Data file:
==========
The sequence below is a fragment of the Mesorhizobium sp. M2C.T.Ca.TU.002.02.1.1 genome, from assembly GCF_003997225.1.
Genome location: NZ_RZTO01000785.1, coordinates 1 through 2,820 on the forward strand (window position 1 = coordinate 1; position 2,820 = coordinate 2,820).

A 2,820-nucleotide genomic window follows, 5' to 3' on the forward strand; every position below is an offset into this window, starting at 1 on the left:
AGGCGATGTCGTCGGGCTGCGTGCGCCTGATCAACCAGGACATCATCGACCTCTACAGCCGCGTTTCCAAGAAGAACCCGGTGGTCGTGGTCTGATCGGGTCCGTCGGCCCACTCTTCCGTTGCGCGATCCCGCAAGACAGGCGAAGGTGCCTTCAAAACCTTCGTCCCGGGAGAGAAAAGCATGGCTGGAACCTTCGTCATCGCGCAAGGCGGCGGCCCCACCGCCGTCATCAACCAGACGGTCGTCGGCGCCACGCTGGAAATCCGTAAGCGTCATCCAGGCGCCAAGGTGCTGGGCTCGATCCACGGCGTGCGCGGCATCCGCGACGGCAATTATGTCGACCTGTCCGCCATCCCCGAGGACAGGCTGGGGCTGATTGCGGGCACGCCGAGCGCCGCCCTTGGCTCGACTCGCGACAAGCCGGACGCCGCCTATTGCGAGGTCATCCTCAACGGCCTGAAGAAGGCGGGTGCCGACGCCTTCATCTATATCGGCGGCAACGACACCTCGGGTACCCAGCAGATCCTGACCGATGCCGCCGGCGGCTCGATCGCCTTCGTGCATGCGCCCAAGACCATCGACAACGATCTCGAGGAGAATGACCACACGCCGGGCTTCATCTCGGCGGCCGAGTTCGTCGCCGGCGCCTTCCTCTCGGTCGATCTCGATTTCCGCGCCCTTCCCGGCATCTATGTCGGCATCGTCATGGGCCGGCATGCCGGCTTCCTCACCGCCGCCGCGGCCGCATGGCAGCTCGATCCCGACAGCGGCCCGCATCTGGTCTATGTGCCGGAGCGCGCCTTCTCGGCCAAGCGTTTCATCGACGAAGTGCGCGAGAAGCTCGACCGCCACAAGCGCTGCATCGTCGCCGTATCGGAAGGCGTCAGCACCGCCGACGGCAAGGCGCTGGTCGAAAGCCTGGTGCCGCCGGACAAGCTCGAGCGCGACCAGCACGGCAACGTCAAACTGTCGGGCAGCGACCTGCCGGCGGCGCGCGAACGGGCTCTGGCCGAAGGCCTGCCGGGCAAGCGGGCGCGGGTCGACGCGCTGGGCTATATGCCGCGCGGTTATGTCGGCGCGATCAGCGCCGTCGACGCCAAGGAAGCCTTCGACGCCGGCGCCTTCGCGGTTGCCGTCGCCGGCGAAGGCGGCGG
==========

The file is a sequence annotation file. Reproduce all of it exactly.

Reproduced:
The sequence below is a fragment of the Mesorhizobium sp. M2C.T.Ca.TU.002.02.1.1 genome, from assembly GCF_003997225.1.
Genome location: NZ_RZTO01000785.1, coordinates 1 through 2,820 on the forward strand (window position 1 = coordinate 1; position 2,820 = coordinate 2,820).

A 2,820-nucleotide genomic window follows, 5' to 3' on the forward strand; every position below is an offset into this window, starting at 1 on the left:
AGGCGATGTCGTCGGGCTGCGTGCGCCTGATCAACCAGGACATCATCGACCTCTACAGCCGCGTTTCCAAGAAGAACCCGGTGGTCGTGGTCTGATCGGGTCCGTCGGCCCACTCTTCCGTTGCGCGATCCCGCAAGACAGGCGAAGGTGCCTTCAAAACCTTCGTCCCGGGAGAGAAAAGCATGGCTGGAACCTTCGTCATCGCGCAAGGCGGCGGCCCCACCGCCGTCATCAACCAGACGGTCGTCGGCGCCACGCTGGAAATCCGTAAGCGTCATCCAGGCGCCAAGGTGCTGGGCTCGATCCACGGCGTGCGCGGCATCCGCGACGGCAATTATGTCGACCTGTCCGCCATCCCCGAGGACAGGCTGGGGCTGATTGCGGGCACGCCGAGCGCCGCCCTTGGCTCGACTCGCGACAAGCCGGACGCCGCCTATTGCGAGGTCATCCTCAACGGCCTGAAGAAGGCGGGTGCCGACGCCTTCATCTATATCGGCGGCAACGACACCTCGGGTACCCAGCAGATCCTGACCGATGCCGCCGGCGGCTCGATCGCCTTCGTGCATGCGCCCAAGACCATCGACAACGATCTCGAGGAGAATGACCACACGCCGGGCTTCATCTCGGCGGCCGAGTTCGTCGCCGGCGCCTTCCTCTCGGTCGATCTCGATTTCCGCGCCCTTCCCGGCATCTATGTCGGCATCGTCATGGGCCGGCATGCCGGCTTCCTCACCGCCGCCGCGGCCGCATGGCAGCTCGATCCCGACAGCGGCCCGCATCTGGTCTATGTGCCGGAGCGCGCCTTCTCGGCCAAGCGTTTCATCGACGAAGTGCGCGAGAAGCTCGACCGCCACAAGCGCTGCATCGTCGCCGTATCGGAAGGCGTCAGCACCGCCGACGGCAAGGCGCTGGTCGAAAGCCTGGTGCCGCCGGACAAGCTCGAGCGCGACCAGCACGGCAACGTCAAACTGTCGGGCAGCGACCTGCCGGCGGCGCGCGAACGGGCTCTGGCCGAAGGCCTGCCGGGCAAGCGGGCGCGGGTCGACGCGCTGGGCTATATGCCGCGCGGTTATGTCGGCGCGATCAGCGCCGTCGACGCCAAGGAAGCCTTCGACGCCGGCGCCTTCGCGGTTGCCGTCGCCGGCGAAGGCGGCGG